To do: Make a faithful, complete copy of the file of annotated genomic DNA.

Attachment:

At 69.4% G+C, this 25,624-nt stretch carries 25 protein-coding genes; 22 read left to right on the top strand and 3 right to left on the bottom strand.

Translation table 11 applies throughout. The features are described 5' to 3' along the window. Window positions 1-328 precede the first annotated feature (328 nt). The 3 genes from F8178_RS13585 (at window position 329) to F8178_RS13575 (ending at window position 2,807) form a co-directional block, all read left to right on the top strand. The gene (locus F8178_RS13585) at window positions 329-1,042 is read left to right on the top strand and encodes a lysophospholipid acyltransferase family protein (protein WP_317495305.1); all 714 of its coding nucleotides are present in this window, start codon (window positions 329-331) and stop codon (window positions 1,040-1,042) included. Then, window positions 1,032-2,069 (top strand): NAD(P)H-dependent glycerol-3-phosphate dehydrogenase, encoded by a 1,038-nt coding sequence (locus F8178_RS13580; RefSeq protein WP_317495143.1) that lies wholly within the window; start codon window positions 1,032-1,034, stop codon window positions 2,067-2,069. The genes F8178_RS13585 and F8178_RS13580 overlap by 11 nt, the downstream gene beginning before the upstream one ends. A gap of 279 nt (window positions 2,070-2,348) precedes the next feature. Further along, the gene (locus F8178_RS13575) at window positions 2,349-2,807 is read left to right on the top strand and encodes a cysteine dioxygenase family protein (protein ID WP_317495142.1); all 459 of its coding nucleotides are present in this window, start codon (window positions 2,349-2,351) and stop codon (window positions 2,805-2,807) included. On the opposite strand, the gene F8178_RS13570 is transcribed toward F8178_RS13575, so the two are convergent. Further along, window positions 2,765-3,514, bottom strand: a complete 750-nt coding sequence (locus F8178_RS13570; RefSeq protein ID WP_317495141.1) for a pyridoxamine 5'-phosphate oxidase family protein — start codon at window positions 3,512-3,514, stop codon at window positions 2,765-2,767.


At 69.4% G+C, this 25,624-nt stretch carries 25 protein-coding genes; 22 read left to right on the top strand and 3 right to left on the bottom strand.

Translation table 11 applies throughout. The features are described 5' to 3' along the window. Window positions 1-328 precede the first annotated feature (328 nt). The 3 genes from F8178_RS13585 (at window position 329) to F8178_RS13575 (ending at window position 2,807) form a co-directional block, all read left to right on the top strand. The gene (locus F8178_RS13585) at window positions 329-1,042 is read left to right on the top strand and encodes a lysophospholipid acyltransferase family protein (protein WP_317495305.1); all 714 of its coding nucleotides are present in this window, start codon (window positions 329-331) and stop codon (window positions 1,040-1,042) included. Then, window positions 1,032-2,069 (top strand): NAD(P)H-dependent glycerol-3-phosphate dehydrogenase, encoded by a 1,038-nt coding sequence (locus F8178_RS13580; RefSeq protein WP_317495143.1) that lies wholly within the window; start codon window positions 1,032-1,034, stop codon window positions 2,067-2,069. The genes F8178_RS13585 and F8178_RS13580 overlap by 11 nt, the downstream gene beginning before the upstream one ends. A gap of 279 nt (window positions 2,070-2,348) precedes the next feature. Further along, the gene (locus F8178_RS13575) at window positions 2,349-2,807 is read left to right on the top strand and encodes a cysteine dioxygenase family protein (protein ID WP_317495142.1); all 459 of its coding nucleotides are present in this window, start codon (window positions 2,349-2,351) and stop codon (window positions 2,805-2,807) included. On the opposite strand, the gene F8178_RS13570 is transcribed toward F8178_RS13575, so the two are convergent. Further along, window positions 2,765-3,514, bottom strand: a complete 750-nt coding sequence (locus F8178_RS13570; RefSeq protein ID WP_317495141.1) for a pyridoxamine 5'-phosphate oxidase family protein — start codon at window positions 3,512-3,514, stop codon at window positions 2,765-2,767.